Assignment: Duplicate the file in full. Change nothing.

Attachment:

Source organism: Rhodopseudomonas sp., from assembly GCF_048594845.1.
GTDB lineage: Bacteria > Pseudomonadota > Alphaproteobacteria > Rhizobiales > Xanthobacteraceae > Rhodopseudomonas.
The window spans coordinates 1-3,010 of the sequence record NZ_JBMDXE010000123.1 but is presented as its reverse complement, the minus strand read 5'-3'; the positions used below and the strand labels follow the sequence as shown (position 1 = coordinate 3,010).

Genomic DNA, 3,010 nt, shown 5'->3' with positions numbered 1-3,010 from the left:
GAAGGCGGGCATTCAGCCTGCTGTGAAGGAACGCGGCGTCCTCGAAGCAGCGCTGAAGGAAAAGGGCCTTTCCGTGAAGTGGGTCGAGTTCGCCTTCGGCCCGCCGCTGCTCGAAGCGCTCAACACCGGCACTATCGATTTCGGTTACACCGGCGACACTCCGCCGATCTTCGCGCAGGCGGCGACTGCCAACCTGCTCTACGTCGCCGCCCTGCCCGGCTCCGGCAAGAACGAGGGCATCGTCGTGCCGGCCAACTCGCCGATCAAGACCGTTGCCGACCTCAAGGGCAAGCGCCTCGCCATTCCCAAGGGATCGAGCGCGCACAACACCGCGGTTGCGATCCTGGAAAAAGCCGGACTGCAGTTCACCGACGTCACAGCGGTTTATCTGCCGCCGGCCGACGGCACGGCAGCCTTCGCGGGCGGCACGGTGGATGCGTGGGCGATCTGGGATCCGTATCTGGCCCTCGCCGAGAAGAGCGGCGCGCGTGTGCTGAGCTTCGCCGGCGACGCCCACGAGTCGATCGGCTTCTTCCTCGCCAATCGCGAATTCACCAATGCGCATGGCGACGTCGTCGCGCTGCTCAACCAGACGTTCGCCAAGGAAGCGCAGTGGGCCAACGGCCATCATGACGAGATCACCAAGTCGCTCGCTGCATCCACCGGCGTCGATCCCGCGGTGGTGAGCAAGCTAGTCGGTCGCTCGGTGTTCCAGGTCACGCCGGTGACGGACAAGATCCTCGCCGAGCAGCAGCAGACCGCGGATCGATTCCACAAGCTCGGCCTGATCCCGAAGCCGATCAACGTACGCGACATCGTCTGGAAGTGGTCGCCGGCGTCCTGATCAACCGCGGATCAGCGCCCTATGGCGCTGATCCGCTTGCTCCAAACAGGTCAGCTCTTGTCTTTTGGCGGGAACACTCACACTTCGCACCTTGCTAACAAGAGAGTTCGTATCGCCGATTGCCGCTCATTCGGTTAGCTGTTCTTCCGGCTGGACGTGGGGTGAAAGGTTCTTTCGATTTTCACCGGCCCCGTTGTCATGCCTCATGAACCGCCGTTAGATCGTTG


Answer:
Source organism: Rhodopseudomonas sp., from assembly GCF_048594845.1.
GTDB lineage: Bacteria > Pseudomonadota > Alphaproteobacteria > Rhizobiales > Xanthobacteraceae > Rhodopseudomonas.
The window spans coordinates 1-3,010 of the sequence record NZ_JBMDXE010000123.1 but is presented as its reverse complement, the minus strand read 5'-3'; the positions used below and the strand labels follow the sequence as shown (position 1 = coordinate 3,010).

Genomic DNA, 3,010 nt, shown 5'->3' with positions numbered 1-3,010 from the left:
GAAGGCGGGCATTCAGCCTGCTGTGAAGGAACGCGGCGTCCTCGAAGCAGCGCTGAAGGAAAAGGGCCTTTCCGTGAAGTGGGTCGAGTTCGCCTTCGGCCCGCCGCTGCTCGAAGCGCTCAACACCGGCACTATCGATTTCGGTTACACCGGCGACACTCCGCCGATCTTCGCGCAGGCGGCGACTGCCAACCTGCTCTACGTCGCCGCCCTGCCCGGCTCCGGCAAGAACGAGGGCATCGTCGTGCCGGCCAACTCGCCGATCAAGACCGTTGCCGACCTCAAGGGCAAGCGCCTCGCCATTCCCAAGGGATCGAGCGCGCACAACACCGCGGTTGCGATCCTGGAAAAAGCCGGACTGCAGTTCACCGACGTCACAGCGGTTTATCTGCCGCCGGCCGACGGCACGGCAGCCTTCGCGGGCGGCACGGTGGATGCGTGGGCGATCTGGGATCCGTATCTGGCCCTCGCCGAGAAGAGCGGCGCGCGTGTGCTGAGCTTCGCCGGCGACGCCCACGAGTCGATCGGCTTCTTCCTCGCCAATCGCGAATTCACCAATGCGCATGGCGACGTCGTCGCGCTGCTCAACCAGACGTTCGCCAAGGAAGCGCAGTGGGCCAACGGCCATCATGACGAGATCACCAAGTCGCTCGCTGCATCCACCGGCGTCGATCCCGCGGTGGTGAGCAAGCTAGTCGGTCGCTCGGTGTTCCAGGTCACGCCGGTGACGGACAAGATCCTCGCCGAGCAGCAGCAGACCGCGGATCGATTCCACAAGCTCGGCCTGATCCCGAAGCCGATCAACGTACGCGACATCGTCTGGAAGTGGTCGCCGGCGTCCTGATCAACCGCGGATCAGCGCCCTATGGCGCTGATCCGCTTGCTCCAAACAGGTCAGCTCTTGTCTTTTGGCGGGAACACTCACACTTCGCACCTTGCTAACAAGAGAGTTCGTATCGCCGATTGCCGCTCATTCGGTTAGCTGTTCTTCCGGCTGGACGTGGGGTGAAAGGTTCTTTCGATTTTCACCGGCCCCGTTGTCATGCCTCATGAACCGCCGTTAGATCGTTG